The landscape of public engagement and science communication is undergoing a shift in both culture and attitudes, and is becoming an increasingly pivotal way to involve the public in modern science activities. This has been recognised during previous and ongoing European-funded projects developed around high-resolution solar physics (EST Design Study 2008-2011; SOLARNET 2013-2017; GREST 2015-2018; PRE-EST 2017-2021), and has led to the development of a coherent pan-European communication and outreach strategy, coordinated by the EST Communication Office (EST Comm at the CSIC-IAA) and involves a majority of the SOLARNET partners.

Given the breadth of the EST Communication activities, the SOLARNET project aims to deliver a complementary action that is aimed at building capacity in the community through the training of Science, Technology, Engineering & Mathematics (STEM) researchers.


A relevant report in the UK by research funders (“Factors affecting public engagement by researchers – A study on behalf of a consortium of UK public researcher funders”) highlights a positive shift in attitudes of STEM researchers towards public engagement. However, the report’s key findings suggest a factor that potentially limits STEM researchers from undertaking public engagement is that they feel underequipped to engage in such activities.

While the report discussed above is focused on UK-based researchers, similar issues will affect STEM researchers across other EU countries – given that the UK is a leader in supporting STEM researchers in public engagement (see a report from the FP7-funded PERARES project – “Experiences and attitudes of Research Funding Organisations towards public engagement with research with and for civil society and its organisations”).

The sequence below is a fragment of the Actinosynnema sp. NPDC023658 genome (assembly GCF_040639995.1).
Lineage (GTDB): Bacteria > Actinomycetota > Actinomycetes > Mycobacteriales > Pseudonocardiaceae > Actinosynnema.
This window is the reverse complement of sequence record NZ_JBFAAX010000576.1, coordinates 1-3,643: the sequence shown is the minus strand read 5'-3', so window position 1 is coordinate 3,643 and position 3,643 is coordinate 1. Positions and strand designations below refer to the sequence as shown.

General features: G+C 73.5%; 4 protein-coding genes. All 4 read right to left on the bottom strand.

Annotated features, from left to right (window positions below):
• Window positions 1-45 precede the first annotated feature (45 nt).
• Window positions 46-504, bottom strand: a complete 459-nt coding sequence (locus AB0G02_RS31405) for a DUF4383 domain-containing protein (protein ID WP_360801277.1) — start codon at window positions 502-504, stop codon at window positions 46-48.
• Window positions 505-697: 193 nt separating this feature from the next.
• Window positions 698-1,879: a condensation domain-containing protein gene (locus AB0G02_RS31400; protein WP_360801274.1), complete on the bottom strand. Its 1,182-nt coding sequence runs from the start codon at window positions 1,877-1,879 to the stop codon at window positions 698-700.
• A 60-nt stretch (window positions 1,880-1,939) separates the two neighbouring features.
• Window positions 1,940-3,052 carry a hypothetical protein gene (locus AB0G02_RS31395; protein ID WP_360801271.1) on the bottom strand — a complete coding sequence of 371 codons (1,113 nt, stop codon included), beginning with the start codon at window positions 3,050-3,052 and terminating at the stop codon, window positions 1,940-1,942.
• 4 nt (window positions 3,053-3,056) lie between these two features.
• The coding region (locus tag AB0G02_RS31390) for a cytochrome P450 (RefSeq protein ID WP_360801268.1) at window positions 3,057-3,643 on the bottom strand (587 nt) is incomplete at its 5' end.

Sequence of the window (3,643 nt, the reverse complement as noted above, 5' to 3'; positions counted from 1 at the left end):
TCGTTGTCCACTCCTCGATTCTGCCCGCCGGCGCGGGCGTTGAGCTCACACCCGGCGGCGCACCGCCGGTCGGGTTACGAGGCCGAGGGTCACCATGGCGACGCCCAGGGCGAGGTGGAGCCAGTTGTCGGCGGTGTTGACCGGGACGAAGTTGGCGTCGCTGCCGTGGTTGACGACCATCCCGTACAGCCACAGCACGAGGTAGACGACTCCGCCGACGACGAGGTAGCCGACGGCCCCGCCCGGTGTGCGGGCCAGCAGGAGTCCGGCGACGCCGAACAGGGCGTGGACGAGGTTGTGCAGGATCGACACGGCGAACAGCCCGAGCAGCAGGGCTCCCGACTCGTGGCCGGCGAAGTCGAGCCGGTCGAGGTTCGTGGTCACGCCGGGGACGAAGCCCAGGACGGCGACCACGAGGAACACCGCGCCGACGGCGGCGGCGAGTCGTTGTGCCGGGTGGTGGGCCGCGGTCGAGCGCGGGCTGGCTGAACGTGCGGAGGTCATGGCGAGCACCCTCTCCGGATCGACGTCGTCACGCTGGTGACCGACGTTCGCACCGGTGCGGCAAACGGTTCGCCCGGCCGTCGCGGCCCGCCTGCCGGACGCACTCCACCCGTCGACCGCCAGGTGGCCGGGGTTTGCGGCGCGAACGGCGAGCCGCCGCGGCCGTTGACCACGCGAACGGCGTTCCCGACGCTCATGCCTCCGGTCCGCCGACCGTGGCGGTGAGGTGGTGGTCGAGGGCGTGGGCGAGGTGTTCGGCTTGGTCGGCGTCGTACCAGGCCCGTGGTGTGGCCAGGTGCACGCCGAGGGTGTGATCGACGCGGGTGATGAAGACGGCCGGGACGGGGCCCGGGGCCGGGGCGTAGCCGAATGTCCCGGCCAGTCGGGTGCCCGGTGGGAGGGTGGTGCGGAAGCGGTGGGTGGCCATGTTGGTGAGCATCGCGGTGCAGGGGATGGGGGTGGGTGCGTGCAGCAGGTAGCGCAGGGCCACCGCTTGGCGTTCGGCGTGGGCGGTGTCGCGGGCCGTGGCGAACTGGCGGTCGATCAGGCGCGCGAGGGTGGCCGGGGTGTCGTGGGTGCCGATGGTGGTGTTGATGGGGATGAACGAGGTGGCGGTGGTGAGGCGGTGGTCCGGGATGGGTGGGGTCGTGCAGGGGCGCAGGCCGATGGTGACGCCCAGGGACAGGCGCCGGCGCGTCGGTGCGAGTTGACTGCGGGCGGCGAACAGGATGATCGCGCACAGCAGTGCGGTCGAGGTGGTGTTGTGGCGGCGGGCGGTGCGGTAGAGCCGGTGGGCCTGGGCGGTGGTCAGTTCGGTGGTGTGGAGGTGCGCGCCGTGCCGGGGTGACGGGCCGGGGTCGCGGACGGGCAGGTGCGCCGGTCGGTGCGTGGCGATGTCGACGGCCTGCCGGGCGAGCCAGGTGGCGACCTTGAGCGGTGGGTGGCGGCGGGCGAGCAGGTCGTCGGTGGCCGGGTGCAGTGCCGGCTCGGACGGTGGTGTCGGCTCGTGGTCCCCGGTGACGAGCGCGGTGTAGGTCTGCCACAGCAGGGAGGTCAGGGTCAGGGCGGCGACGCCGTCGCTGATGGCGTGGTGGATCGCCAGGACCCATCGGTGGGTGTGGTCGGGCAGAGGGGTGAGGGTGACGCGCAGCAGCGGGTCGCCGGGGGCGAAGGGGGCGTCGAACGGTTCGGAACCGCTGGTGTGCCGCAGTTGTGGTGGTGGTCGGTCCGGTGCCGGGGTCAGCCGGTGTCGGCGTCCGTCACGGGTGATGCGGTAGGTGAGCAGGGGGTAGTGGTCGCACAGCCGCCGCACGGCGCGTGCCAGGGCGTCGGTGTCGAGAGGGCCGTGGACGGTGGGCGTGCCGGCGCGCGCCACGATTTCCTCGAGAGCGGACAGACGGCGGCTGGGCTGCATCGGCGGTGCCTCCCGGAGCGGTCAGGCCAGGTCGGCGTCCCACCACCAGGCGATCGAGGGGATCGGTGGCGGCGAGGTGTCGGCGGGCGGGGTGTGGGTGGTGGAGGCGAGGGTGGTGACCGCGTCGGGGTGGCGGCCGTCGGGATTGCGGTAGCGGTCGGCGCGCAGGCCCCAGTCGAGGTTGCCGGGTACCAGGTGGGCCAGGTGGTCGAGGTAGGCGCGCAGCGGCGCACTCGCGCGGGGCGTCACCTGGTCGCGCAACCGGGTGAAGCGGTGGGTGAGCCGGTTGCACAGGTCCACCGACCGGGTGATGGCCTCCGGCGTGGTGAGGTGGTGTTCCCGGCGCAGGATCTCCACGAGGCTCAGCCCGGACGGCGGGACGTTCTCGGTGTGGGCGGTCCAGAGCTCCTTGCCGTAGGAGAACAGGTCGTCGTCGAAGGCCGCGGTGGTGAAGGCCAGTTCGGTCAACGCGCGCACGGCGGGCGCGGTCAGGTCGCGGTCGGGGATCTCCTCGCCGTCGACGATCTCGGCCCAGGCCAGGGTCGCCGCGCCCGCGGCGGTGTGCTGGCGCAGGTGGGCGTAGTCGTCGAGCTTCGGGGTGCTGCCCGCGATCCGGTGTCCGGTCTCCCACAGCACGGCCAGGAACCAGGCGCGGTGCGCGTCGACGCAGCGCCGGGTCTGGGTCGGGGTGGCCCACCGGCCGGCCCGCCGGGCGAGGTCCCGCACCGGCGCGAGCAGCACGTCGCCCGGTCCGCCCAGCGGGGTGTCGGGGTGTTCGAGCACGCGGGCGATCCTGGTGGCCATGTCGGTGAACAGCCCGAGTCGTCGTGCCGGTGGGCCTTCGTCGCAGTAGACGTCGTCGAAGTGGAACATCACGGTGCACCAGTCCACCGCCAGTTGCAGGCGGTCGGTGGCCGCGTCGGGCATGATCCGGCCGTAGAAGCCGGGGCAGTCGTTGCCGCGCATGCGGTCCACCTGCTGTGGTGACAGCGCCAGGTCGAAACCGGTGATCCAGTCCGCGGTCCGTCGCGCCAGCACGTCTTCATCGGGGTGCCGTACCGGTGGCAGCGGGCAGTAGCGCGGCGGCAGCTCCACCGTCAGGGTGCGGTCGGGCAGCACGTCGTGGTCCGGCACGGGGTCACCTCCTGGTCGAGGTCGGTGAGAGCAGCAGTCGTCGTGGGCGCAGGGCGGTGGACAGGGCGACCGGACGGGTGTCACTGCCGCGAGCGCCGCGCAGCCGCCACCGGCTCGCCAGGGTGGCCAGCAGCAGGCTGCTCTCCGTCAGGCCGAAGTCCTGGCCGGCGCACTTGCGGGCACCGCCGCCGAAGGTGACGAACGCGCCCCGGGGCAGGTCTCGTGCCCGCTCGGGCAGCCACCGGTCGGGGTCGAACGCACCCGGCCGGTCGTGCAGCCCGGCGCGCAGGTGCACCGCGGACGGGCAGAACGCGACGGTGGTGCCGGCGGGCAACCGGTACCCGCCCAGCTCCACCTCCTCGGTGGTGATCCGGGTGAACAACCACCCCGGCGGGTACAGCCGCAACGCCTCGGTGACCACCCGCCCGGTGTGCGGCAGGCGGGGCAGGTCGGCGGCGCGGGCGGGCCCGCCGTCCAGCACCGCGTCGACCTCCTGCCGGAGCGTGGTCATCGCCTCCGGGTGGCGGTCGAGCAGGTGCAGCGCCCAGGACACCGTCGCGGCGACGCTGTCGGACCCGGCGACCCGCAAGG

Moreover, a lack of experience and training in science communication can potentially limit the effectiveness of delivering key messages and the impact of the activities.

Capacity Building in SOLARNET

The focus of the SOLARNET outreach activities is then aimed at building capacity in the community through the training STEM of researchers (from PhD students to senior members) to confidently and effectively deliver science communication and public engagement activities that inspire and involve audiences.

We envision that such activity will promote aspects of Responsible Research and Innovation, producing lasting impact by developing a culture of inclusive and informed public engagement, and further enhancing the communication and engagement activities already undertaken by the community.

Our activities will build upon best practice in outreach from across consortium partners, sharing knowledge through:
·       The development and delivery of workshops;
·       The development and delivery of training sessions;
·       Provision of resources.

Workshops & Training

The planned provision aims to equip researchers with the necessary skills to provide meaningful and impactful public engagement; and enable them to evaluate the effectiveness of their efforts. They will concentrate on helping STEM researchers to reach a wide range of audiences and guiding them to delivering engaging, inspiring and appropriate activities. There will be an emphasis on school interactions that focus on curriculum-driven, career-orientated engagement aimed at attracting young people to science careers; and increasing participation in science from audiences with low science capital (e.g., females, poor socio-economic backgrounds).

Details on the first workshop can be found here.

Details on the second workshop can be found here.

These activities will be led by Northumbria University working directly with experts in Pedagogy and Science Education/Communication (NUSTEM), and liaising and collaborating with the IAC’s EU Project Office and the EST Communication Office to ensure cohesion with existing strategies.


We also provide a selection of resources that provide an entry starting point for Public Engagement and Science Communication. The provided  materials form a complete workshop on the Sun that can be delivered to children (4-11 years), along with a solar-inspired board game, and additional tools for evaluation of the workshop. There are also materials available from the SOLARNET Workshops and Training sessions on Public Engagement.

The resources can be found at this page.